My two rowdy boys were outside playing after school with their friends, our neighbors. A fence divides our property from theirs. Johnny was running from our side of the fence (the grassy side) while Gabe was running from our neighbor’s (the driveway side). Not seeing the other one coming they crashed head-on at full speed, each thrown to the ground by the force of the impact. Gabe’s grinding asphalt landing was grittier than Johnny’s grass cushioned fall. Both of Gabe’s knees, his arm, shoulder, and chest took a bloody beating. He jumped up and raced home, adrenaline pumping, face and lips a gray-white ashen pallor, feeling nauseous and close to passing out. Johnny followed, slowly limping behind, helped by his friend, chest aching, unable to clearly speak with the wind knocked out of him. He managed to squeak through tears, “I’m so sorry. I didn’t mean to hurt him. It was an accident. I’m so sorry. It was my fault.”
Gabe forgave Johnny immediately. “Johnny, it wasn’t your fault. We were both running. Like you said, it was an accident.”
The next morning at breakfast Gabe, terribly stiff and sore, with bandages covering leaky, oozing, gooey wounds, brightly piped up, “Hey Johnny, I’m glad I was on the driveway side. I’m glad it wasn’t you!” Our ever-competitive, spunky youngest responded, “What, you’re saying you’re tougher than me?” Gabe gently replied, “No, I’m just older than you and can handle the pain better. I’m glad to take this so you don’t have to.”
I am always blown away when I see Jesus in my sons. And I am always amazed when love and joy are extracted from pain and suffering.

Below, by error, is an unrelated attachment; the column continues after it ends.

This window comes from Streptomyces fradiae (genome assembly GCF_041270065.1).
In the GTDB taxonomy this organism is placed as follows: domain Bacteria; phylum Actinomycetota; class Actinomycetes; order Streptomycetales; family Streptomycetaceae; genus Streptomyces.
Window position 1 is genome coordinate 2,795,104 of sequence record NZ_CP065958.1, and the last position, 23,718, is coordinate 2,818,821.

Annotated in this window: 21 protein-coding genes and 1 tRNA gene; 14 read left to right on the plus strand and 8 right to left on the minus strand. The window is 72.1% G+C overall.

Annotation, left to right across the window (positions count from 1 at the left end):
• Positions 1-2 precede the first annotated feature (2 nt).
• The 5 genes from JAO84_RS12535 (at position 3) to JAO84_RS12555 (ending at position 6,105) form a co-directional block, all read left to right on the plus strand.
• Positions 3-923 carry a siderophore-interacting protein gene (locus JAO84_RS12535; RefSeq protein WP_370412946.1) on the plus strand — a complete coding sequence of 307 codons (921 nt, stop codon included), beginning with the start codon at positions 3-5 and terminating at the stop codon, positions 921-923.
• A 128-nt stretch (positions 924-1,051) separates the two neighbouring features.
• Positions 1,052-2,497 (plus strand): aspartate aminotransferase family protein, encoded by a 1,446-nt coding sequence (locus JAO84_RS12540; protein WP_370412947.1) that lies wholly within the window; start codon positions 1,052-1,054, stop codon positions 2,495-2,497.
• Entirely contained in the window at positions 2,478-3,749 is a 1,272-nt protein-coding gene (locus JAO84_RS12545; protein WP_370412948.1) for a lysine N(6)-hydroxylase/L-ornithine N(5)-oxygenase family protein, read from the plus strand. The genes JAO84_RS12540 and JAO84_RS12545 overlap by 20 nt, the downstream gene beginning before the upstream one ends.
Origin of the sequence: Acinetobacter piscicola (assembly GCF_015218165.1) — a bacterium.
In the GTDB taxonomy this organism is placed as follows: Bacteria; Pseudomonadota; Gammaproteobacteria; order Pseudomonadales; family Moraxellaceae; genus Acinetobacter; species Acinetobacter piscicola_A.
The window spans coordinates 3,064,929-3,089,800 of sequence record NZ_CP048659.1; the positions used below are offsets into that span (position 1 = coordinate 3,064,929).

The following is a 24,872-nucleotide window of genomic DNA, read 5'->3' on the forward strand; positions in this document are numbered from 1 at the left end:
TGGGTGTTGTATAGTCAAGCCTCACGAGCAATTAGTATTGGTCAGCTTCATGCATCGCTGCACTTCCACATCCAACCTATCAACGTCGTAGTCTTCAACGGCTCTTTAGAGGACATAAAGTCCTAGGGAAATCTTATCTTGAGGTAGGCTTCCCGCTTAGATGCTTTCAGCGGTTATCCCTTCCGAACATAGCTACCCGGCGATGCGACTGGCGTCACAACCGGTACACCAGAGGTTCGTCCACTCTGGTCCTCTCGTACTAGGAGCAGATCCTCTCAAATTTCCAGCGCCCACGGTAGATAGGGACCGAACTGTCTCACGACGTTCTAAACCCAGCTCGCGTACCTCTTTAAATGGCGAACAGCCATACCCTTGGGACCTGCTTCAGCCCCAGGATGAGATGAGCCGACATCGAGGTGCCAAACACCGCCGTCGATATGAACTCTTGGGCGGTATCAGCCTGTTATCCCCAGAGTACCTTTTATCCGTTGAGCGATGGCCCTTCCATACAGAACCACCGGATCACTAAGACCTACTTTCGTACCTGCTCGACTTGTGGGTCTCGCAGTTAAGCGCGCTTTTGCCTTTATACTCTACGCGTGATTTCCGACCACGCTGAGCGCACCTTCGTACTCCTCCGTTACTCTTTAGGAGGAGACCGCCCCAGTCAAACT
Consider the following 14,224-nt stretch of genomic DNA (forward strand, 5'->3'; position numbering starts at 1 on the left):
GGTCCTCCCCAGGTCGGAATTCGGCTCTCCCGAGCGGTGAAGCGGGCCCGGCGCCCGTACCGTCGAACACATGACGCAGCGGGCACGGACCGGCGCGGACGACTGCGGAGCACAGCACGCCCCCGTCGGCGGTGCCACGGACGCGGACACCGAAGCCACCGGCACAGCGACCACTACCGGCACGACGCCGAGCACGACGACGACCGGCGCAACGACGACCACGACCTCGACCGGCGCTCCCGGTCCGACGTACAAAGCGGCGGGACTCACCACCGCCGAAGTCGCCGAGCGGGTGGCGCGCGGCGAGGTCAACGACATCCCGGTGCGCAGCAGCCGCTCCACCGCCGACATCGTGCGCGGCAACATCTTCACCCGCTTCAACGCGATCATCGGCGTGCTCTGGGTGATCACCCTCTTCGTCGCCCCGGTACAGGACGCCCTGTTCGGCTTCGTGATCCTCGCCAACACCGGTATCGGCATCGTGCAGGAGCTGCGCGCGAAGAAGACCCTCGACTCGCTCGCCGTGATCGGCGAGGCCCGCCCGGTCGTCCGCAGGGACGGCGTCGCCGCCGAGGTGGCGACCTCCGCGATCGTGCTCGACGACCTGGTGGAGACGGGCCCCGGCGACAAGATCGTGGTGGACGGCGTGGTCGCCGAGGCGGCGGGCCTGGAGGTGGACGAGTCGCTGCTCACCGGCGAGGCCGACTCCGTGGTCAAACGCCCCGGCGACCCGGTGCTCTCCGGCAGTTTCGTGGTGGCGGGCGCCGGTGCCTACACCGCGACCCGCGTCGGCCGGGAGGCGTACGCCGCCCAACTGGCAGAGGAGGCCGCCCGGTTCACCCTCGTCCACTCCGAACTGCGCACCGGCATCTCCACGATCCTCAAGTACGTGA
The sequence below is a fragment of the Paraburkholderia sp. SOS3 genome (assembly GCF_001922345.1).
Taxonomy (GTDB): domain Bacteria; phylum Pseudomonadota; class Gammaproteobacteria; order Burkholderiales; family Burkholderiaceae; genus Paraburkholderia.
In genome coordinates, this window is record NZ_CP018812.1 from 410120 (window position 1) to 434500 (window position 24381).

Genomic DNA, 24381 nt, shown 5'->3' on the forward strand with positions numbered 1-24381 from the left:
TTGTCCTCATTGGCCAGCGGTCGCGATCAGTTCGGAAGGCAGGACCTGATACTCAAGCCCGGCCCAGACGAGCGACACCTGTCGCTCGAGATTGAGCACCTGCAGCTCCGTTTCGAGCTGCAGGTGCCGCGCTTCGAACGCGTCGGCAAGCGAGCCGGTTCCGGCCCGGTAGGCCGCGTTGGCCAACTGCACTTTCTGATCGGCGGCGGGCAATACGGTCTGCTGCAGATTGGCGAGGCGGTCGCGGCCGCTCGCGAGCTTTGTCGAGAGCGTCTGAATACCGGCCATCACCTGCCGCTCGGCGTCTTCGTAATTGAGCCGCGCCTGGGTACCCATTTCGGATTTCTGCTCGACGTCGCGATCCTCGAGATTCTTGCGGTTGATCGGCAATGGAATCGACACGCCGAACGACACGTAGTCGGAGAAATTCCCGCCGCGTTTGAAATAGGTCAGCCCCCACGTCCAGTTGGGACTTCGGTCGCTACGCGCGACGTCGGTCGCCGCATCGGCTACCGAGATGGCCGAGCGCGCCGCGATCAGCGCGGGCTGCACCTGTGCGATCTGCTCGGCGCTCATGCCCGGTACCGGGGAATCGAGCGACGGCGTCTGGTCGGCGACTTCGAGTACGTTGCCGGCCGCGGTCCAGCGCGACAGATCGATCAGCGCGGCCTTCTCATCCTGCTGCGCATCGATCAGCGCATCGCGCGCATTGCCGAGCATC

Jesus left the comfort and security of His heavenly home, becoming one of us to become one with us. He took on flesh to be torn apart so we would never have to be apart from Him. He became the sin and darkness He so despised so we could become the glory and light in His Father’s eyes. He emptied Himself, He gave His all, He poured out His love–and it was His call. He wasn’t coerced; He was willing to die. He chose suffering–to be the least, the last, the lowliest–and He told us why.
“I’m glad to take this so you don’t have to.”
Love is a costly choice. It did not come from a posh store and it is not wrapped in glitter and gold, perfectly packaged under a six-foot spruce. It came from a poor stable, wrapped in rags, birthed through tears and pain under a starlit, not so silent night. It is not easy, comfortable, self-preserving, or safe. It is hard, disturbing, sacrificial, and risky. It is peace past calm, joy beyond happiness. Its reward is not recognition, fame, or fortune. Its reward is itself. It is not an it. It is a Him. He is Jesus. Immanuel. God with us.
And He is Love.